Monday, November 18, 2019

Full Steam Ahead!

By Susan Zehnder, Education Director

It’s not about trains, planes or automobiles but all about increasing access and offering opportunities. This Wednesday, November 20th, Community Arts of Elmira along with nine other co-hosts, is having a STEAM Ahead Chemung reception from 3:30 pm -5:00 pm and all are invited. The event will showcase work created by local students from three area youth centers, along with seven cultural institutions and providers. 

 STEAM Ahead Chemung is a program designed to connect students with cultural opportunities, and was inspired by a summer program called Circle of Fire offered by the Rockwell Museum and four other institutions. However, what makes STEAM different is the educational focus, time of year it happens, institutions and providers involved, and the kinds of students who participate.

Instead of happening during the summer, STEAM Ahead Chemung takes place in the afternoons during the school year. The institutions or providers who participate make up the traditional definition of ‘STEAM’ in education. That means we have providers who offer science, technology, engineering, and art-focused programs. Although one switch we’ve made is, instead of the expected math for ‘m,’ we’ve substituted movement and included a yoga instructor.

A busy youth center

Students in our program come from three specific afterschool youth centers. Many have not had opportunities to visit some of our local cultural institutions. Often adults in their lives don’t have the time and or money to visit museums or participate in special activities. One founding goal for STEAM Ahead Chemung is to not only increase access by inviting students in the door, but to hand them the “key” to come back. That key might be finding out what that institution is all about, or how they might fit in. It might include modeling how to act and what to expect when visiting. Hard data shows that if people don’t visit museums as children, they’re less likely to even think about visiting as adults.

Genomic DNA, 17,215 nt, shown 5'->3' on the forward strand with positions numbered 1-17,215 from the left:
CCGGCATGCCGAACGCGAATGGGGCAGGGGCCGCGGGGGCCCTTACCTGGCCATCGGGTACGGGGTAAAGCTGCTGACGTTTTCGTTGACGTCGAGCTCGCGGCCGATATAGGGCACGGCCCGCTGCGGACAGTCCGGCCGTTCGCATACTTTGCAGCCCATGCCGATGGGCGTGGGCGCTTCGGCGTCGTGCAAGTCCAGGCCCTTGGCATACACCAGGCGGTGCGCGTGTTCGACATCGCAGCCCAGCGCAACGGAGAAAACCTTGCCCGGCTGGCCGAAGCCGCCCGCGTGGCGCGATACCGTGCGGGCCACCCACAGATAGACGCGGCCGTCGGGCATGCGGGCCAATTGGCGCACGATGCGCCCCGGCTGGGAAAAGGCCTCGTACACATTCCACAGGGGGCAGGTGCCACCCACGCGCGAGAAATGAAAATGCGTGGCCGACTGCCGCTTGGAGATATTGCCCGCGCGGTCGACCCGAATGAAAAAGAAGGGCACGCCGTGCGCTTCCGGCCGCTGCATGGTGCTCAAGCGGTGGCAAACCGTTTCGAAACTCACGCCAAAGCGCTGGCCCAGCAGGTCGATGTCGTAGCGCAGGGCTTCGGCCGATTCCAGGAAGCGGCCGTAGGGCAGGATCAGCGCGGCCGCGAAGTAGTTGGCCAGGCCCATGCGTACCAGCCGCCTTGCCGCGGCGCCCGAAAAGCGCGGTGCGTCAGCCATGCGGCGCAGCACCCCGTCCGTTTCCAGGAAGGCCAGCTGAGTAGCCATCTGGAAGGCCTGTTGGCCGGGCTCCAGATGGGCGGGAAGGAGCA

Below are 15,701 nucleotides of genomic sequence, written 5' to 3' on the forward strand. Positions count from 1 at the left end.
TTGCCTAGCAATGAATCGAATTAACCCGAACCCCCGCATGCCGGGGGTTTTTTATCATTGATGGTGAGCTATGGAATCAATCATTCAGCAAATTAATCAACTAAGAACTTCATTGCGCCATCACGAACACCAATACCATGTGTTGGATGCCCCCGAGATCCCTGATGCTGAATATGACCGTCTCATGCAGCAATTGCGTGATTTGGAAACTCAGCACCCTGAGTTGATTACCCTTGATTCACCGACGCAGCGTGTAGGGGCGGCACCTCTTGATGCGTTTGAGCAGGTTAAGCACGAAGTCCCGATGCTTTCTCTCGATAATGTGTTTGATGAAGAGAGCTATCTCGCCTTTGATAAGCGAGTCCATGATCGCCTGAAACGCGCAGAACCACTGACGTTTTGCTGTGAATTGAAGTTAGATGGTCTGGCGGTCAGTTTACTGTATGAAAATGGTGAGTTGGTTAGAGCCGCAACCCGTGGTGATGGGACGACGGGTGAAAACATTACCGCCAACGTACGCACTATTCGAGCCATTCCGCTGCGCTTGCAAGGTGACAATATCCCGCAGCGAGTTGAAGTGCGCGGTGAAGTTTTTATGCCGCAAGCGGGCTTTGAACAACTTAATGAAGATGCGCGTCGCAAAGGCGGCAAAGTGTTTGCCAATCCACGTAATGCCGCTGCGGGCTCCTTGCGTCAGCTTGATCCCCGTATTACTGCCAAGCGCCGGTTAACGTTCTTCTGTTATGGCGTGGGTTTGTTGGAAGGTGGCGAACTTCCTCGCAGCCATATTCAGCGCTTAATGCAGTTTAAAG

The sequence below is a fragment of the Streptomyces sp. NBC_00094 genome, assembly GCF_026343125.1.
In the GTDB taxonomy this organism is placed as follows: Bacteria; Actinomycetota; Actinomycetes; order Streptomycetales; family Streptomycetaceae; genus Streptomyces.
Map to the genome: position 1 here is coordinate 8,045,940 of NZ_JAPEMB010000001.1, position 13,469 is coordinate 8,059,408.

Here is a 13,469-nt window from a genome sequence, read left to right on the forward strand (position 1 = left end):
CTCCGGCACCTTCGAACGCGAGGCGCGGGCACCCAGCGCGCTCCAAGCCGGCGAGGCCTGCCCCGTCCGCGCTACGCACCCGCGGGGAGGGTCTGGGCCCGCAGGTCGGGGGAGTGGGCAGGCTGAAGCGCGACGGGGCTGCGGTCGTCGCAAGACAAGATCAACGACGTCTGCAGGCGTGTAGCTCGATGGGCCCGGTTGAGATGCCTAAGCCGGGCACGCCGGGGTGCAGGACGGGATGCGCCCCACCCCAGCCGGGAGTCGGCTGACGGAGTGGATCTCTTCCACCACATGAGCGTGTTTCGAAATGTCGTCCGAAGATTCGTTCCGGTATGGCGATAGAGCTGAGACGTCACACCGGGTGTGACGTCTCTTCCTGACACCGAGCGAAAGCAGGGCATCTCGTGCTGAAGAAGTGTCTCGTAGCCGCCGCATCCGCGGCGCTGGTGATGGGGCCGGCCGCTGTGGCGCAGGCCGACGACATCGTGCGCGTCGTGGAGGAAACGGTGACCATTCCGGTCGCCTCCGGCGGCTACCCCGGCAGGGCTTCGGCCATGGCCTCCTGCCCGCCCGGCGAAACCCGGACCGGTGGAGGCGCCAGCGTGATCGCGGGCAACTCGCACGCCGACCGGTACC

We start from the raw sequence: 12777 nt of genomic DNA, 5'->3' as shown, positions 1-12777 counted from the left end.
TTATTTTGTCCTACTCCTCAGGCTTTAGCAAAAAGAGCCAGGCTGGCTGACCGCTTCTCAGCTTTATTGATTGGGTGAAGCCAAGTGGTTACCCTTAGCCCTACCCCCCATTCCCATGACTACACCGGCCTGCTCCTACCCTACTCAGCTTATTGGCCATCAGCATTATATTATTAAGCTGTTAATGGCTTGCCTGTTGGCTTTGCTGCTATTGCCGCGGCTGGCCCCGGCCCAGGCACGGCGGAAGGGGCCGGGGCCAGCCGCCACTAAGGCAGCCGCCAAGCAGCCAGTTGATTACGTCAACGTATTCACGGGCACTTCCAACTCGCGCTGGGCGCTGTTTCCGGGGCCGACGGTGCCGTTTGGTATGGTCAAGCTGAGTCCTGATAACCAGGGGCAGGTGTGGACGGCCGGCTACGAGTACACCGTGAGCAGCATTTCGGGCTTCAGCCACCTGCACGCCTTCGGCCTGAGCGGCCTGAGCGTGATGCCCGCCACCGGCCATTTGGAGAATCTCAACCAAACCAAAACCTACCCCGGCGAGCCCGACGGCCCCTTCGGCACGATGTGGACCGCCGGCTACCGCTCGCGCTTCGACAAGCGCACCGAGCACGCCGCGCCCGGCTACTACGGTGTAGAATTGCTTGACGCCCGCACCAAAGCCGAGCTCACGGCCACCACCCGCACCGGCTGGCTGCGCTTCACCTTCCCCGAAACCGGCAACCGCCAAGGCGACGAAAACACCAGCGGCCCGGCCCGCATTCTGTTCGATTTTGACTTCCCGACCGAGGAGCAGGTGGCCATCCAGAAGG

STEAM Ahead Chemung is now three years old. Each year it has been generously funded and supported by a grant from the Triangle Fund. While not a large program, it is mighty. Most of the original institutions/providers have continued and each year we’ve been able to adjust things to make a stronger student experience. For example, last year, STEAM visits happened in January and February and we found that weather became an issue, interrupting plans and schedules. This year STEAM visits started in the fall and the number of students participating has grown.

STEAM planning actually starts months before any visits happen. Each year the seven providers get together and agree on an overall theme. The theme acts like glue to connect the students’ experiences as they have different educators visit them or they visit different institutions. This year motion was our chosen theme. 

What does motion look like through the lens of different institutions? At the Arnot Art Museum, one of our partners, the students started by looking at the Crafting Identity exhibit, featuring art which highlights figures in motion. Students then imagined what happened before and after each image, and tried to unpack what stories the artist may be trying to tell. Students learned some of the ways motion can be expressed in two-dimensional artwork, then created their own work, incorporating their favorite form of movement like dancing, swimming, running, etc.

Motion for another provider was very different. Science & Discovery presented ideas about projectiles, and together the students built catapults.

Here at the Chemung Valley History Museum, we had a two-part program. For the first part we visited each youth center, and the second part had the students visiting the museum. For both we used the museum's current exhibit Getting Around: Transportation in Chemung County as inspiration. 

Getting Around: Transportation in Chemung County, a CCHS exhibit up til spring 2020

At the youth centers, we talked about the area's early aviation history. The students created their own paper airplanes, and then tested their skills measuring the distance each plane flew.
Future plane designer

During their visit to the museum, students toured the transportation exhibit, then created simple paper cars using cardboard, tape, pencils, rubber bands and a little tubing. And yes, they really moved.

Paper car

Curious to see more? We hope so.

Enthusiastic STEAMers!

To learn more about this program, and to see additional photos, including a few test flight videos follow @MarktheMammoth on Instagram and check out the STEAM Ahead Chemung facebook page. Wednesday's November 20th reception takes place from 3:30 pm - 5:00 pm at Community Arts of Elmira 413 Lake Street.

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